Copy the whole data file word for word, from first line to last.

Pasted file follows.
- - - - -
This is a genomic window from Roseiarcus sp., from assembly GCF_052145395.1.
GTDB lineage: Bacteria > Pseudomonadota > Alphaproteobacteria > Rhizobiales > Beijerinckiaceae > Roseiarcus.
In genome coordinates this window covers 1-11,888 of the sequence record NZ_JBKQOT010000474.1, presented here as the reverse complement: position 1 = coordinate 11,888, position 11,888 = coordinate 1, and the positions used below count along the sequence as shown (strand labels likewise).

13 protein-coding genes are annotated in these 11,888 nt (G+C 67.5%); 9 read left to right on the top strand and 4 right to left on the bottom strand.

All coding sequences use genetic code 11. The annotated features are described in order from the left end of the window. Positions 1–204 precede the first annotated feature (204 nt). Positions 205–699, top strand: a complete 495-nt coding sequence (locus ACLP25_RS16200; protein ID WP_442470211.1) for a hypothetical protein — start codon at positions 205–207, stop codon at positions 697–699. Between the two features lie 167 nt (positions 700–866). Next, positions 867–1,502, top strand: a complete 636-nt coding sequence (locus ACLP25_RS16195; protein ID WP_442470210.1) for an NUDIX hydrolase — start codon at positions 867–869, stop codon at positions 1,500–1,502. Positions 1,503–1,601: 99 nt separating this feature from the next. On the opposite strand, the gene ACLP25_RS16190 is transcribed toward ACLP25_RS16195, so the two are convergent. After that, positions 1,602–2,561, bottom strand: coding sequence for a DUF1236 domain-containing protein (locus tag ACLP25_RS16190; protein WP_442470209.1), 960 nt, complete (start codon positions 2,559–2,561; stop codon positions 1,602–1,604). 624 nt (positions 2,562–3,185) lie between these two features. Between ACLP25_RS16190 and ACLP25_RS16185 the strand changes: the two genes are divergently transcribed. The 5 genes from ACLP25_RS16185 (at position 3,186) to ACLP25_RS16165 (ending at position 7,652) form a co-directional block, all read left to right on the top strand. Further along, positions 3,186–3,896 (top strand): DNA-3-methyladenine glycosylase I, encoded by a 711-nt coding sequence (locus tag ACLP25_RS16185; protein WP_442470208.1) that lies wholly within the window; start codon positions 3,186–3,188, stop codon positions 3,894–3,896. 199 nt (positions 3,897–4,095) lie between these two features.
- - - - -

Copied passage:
This is a genomic window from Roseiarcus sp., from assembly GCF_052145395.1.
GTDB lineage: Bacteria > Pseudomonadota > Alphaproteobacteria > Rhizobiales > Beijerinckiaceae > Roseiarcus.
In genome coordinates this window covers 1-11,888 of the sequence record NZ_JBKQOT010000474.1, presented here as the reverse complement: position 1 = coordinate 11,888, position 11,888 = coordinate 1, and the positions used below count along the sequence as shown (strand labels likewise).

13 protein-coding genes are annotated in these 11,888 nt (G+C 67.5%); 9 read left to right on the top strand and 4 right to left on the bottom strand.

All coding sequences use genetic code 11. The annotated features are described in order from the left end of the window. Positions 1–204 precede the first annotated feature (204 nt). Positions 205–699, top strand: a complete 495-nt coding sequence (locus ACLP25_RS16200; protein ID WP_442470211.1) for a hypothetical protein — start codon at positions 205–207, stop codon at positions 697–699. Between the two features lie 167 nt (positions 700–866). Next, positions 867–1,502, top strand: a complete 636-nt coding sequence (locus ACLP25_RS16195; protein ID WP_442470210.1) for an NUDIX hydrolase — start codon at positions 867–869, stop codon at positions 1,500–1,502. Positions 1,503–1,601: 99 nt separating this feature from the next. On the opposite strand, the gene ACLP25_RS16190 is transcribed toward ACLP25_RS16195, so the two are convergent. After that, positions 1,602–2,561, bottom strand: coding sequence for a DUF1236 domain-containing protein (locus tag ACLP25_RS16190; protein WP_442470209.1), 960 nt, complete (start codon positions 2,559–2,561; stop codon positions 1,602–1,604). 624 nt (positions 2,562–3,185) lie between these two features. Between ACLP25_RS16190 and ACLP25_RS16185 the strand changes: the two genes are divergently transcribed. The 5 genes from ACLP25_RS16185 (at position 3,186) to ACLP25_RS16165 (ending at position 7,652) form a co-directional block, all read left to right on the top strand. Further along, positions 3,186–3,896 (top strand): DNA-3-methyladenine glycosylase I, encoded by a 711-nt coding sequence (locus tag ACLP25_RS16185; protein WP_442470208.1) that lies wholly within the window; start codon positions 3,186–3,188, stop codon positions 3,894–3,896. 199 nt (positions 3,897–4,095) lie between these two features.